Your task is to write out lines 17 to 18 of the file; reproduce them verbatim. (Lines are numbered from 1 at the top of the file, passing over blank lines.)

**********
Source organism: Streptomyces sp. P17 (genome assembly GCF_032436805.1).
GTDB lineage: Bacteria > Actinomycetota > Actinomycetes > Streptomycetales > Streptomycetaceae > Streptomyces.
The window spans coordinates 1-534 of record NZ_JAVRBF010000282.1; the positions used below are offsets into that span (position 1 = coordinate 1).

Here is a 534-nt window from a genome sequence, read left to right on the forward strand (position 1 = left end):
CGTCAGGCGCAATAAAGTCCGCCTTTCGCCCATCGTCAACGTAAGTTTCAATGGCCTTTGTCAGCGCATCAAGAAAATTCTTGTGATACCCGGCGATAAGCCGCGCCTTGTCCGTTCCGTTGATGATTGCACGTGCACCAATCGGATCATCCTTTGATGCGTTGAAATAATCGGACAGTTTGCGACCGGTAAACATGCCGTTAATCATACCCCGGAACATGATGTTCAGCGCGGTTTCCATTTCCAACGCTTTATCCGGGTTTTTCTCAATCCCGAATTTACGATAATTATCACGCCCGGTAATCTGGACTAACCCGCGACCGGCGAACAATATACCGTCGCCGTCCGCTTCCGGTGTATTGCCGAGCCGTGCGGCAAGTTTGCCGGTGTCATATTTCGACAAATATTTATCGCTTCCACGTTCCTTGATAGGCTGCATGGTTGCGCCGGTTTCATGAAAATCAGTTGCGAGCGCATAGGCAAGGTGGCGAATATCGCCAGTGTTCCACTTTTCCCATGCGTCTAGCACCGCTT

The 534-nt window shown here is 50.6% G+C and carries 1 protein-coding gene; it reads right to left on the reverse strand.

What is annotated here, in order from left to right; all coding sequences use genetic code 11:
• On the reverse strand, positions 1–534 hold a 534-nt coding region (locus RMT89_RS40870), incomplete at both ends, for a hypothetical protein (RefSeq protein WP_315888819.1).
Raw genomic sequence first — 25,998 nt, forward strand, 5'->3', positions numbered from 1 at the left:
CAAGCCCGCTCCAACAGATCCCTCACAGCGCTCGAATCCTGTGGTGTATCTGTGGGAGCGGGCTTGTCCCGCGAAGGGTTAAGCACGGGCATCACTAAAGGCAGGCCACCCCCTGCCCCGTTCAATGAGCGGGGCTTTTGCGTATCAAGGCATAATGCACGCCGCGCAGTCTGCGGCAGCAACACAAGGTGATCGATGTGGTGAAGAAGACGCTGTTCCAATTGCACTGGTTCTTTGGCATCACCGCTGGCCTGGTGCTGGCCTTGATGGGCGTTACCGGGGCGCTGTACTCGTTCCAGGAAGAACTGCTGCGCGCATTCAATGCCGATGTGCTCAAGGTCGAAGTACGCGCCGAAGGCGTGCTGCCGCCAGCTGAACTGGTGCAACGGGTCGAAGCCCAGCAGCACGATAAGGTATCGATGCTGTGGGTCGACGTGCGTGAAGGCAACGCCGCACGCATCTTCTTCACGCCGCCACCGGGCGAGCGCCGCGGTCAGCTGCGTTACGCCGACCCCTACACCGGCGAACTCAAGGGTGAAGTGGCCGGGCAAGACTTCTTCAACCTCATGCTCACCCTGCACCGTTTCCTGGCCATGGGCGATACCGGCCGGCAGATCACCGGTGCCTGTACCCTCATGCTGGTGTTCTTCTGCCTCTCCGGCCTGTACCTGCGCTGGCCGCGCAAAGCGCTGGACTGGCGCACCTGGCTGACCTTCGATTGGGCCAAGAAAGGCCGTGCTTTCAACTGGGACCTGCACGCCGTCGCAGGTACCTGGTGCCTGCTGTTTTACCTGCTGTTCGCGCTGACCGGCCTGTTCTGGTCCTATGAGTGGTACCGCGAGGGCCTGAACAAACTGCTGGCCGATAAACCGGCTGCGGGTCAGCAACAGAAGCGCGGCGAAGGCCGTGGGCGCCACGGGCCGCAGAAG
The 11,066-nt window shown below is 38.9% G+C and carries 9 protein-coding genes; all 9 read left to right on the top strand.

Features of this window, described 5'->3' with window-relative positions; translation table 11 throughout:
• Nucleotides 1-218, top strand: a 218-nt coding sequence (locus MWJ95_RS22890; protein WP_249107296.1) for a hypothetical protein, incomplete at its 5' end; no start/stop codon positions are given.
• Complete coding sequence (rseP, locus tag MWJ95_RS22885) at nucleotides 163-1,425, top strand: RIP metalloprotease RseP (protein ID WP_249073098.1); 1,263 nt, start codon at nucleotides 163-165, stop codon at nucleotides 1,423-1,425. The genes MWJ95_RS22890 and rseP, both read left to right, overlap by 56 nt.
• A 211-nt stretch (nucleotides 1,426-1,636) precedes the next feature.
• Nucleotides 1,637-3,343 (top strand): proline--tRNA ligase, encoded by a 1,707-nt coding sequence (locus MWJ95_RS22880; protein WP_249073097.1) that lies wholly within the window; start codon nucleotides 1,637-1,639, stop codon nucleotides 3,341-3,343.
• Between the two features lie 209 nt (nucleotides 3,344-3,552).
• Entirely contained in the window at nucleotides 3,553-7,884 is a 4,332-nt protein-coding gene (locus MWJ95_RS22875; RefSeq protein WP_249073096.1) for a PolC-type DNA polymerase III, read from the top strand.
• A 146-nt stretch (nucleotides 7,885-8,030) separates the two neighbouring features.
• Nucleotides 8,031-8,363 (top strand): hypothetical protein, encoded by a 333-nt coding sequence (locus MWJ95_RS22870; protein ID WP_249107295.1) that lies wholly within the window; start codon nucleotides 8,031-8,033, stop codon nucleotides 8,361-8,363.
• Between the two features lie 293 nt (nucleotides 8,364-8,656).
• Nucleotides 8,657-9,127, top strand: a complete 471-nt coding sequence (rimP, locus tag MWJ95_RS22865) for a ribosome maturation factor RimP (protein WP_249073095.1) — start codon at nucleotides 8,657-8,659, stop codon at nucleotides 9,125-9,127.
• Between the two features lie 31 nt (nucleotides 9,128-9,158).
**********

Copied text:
• Between the two features lie 209 nt (nucleotides 3,344-3,552).
• Entirely contained in the window at nucleotides 3,553-7,884 is a 4,332-nt protein-coding gene (locus MWJ95_RS22875; RefSeq protein WP_249073096.1) for a PolC-type DNA polymerase III, read from the top strand.